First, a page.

Over the years as an instructor/coach/teacher I’ve noticed a particular phenomenon where some very experienced students begin to lose confidence in their skill sets although it’s clear that they’ve come along way and accomplished a great deal while novice students are typically over-confident despite their relative lack of skill.  I’ve seen it time and time again where people who are objectively much better than they have been in the past perceive they are no good or getting worse. The perception of getting worse or better at a skill is often a matter of choosing your perspective and  objectively tracking your progress.  If you’re not tracking your workouts and objectively measuring progress, then the only standard you are judging yourself against is perfection and you’ll never measure up.

Consider the 4-stages of competence:

1. Unconscious Incompetence.
When you are completely unaware that you could perform a skill any better you are unconsciously incompetent / blissfully ignorant.

2. Conscious Incompetence.
When your awareness or understanding of a skill is greater than your ability to perform that skill you are consciously incompetent. As this point you can choose to either be frustrated or excited about the opportunity to improve.

3. Conscious Competence.
When your ability to perform a skill matches your understanding of that skill you become consciously competent. At this point you can choose to be happy with where you are or seek deeper mastery.  Consider a child who has learned some cool new move in his sport and thinks he’s awesome, compared to a professional athlete at the highest level of the game.  The child is consciously competent at technique X but unconsciously incompetent and unaware of the higher level skills he hasn’t experienced yet.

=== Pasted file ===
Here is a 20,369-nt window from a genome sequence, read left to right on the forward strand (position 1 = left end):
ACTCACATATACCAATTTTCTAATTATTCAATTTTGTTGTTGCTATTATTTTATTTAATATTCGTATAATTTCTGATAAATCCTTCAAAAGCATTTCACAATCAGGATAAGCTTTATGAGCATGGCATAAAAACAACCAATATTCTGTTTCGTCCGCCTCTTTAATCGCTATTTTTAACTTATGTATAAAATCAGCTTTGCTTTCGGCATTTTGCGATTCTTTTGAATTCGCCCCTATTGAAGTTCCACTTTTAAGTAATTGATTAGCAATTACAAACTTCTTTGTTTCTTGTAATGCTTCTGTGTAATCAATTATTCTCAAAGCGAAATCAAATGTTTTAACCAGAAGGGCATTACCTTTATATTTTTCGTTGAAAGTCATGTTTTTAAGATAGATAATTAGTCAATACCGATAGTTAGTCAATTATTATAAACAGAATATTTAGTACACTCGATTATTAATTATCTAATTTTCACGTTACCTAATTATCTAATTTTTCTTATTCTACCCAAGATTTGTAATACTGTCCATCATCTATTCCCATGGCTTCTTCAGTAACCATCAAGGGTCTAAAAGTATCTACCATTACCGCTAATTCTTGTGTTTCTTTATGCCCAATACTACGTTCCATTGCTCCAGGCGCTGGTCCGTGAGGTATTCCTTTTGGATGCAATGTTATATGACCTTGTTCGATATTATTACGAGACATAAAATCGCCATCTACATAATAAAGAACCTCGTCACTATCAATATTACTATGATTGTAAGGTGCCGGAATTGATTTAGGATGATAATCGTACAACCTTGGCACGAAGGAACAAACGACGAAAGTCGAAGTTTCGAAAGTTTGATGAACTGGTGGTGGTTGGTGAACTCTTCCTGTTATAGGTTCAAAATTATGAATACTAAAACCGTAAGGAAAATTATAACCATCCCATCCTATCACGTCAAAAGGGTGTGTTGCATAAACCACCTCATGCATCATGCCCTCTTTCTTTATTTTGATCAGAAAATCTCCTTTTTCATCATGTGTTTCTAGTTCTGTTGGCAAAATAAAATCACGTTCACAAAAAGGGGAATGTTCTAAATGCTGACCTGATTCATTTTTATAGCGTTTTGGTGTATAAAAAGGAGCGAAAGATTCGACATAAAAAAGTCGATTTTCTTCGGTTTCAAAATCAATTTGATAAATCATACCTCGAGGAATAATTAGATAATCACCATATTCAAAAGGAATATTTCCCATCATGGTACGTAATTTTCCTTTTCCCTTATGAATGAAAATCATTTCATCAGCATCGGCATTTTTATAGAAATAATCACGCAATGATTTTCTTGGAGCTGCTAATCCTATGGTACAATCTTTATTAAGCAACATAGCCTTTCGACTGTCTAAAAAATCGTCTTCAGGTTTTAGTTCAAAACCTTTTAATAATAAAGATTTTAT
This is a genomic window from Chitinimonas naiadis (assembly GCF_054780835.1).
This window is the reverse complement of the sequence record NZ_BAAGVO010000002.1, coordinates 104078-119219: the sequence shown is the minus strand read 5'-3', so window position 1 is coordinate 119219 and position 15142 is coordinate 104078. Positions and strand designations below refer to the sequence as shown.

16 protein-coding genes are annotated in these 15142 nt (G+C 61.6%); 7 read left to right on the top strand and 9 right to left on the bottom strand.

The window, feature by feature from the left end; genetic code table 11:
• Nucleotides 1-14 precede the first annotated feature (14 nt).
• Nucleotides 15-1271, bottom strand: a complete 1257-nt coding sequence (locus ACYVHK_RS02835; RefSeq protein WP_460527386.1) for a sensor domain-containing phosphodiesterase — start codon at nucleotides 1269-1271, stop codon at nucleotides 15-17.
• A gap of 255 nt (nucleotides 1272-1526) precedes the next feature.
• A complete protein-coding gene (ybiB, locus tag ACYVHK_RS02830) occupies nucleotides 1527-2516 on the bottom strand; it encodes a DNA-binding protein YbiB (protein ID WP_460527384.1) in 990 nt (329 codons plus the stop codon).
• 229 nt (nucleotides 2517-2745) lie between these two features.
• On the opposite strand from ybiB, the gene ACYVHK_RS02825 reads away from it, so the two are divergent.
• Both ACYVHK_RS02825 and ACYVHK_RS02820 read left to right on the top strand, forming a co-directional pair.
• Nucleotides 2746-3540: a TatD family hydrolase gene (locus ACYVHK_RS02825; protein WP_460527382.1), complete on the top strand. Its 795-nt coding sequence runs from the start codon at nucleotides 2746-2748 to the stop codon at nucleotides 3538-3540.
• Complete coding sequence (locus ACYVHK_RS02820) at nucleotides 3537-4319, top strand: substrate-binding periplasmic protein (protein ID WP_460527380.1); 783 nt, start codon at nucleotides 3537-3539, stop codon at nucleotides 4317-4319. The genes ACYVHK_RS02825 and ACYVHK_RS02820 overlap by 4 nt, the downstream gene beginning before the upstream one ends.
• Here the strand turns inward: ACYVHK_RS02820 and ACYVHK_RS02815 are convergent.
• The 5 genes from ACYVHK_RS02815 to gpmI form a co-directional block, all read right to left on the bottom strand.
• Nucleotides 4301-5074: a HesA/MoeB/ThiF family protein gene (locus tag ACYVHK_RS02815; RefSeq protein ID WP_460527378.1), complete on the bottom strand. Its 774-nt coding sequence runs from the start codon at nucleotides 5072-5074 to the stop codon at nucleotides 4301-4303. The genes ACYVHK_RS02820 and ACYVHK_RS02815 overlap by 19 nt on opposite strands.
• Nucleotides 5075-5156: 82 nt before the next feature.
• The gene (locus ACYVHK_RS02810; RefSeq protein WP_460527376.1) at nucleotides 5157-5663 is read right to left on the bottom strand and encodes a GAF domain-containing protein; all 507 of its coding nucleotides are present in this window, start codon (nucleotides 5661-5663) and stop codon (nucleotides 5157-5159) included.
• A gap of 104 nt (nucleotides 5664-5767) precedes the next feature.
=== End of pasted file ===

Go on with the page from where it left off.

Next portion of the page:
4. Unconscious Competence.
When your ability to perform that skill at a high level requires no thought and seems reflexive or you think “what’s the big deal?” you are unconsciously competent. At this point you can choose to seek deeper understanding or be content with your abilities.

If you continue to learn and pursue deeper understanding, there will eventually come a time when it becomes harder and harder for your physical progress to keep pace with your growth in terms of understanding and awareness.  At this point you have returned full-circle to the stage of being consciously incompetent. You feel like there’s so much more to learn because there is. You feel like you can do so much better because you can. Suddenly you view the performance of others and your own through a different filter and you see everything with a higher level of detail and scrutiny and every performance gets graded against a higher standard.

Instead of becoming frustrated that you’re no longer as amazing (relative to perfection) as you once thought you were, remind yourself that this is part of the journey to mastery. Now that your understanding has improved, it’s time to become excited again about the opportunity to bring your physical skills up to your new understanding of excellence.

  • Make comparing yourself to others secondary to comparing yourself to where you were in the past.
  • Excellence and Mastery are relative.
  • Keep a training journal to remind yourself of all the progress you’ve made.
  • Remember when teaching a student to not overwhelm them with small details, allow them to experience a sense of competence and even mastery before providing more information. The best teachers know how to say less, not more and know when it’s time provide the next challenge.
  • Remember that having more to accomplish and room for improvement is often what motivates us early on, why should it be any different as we approach mastery?

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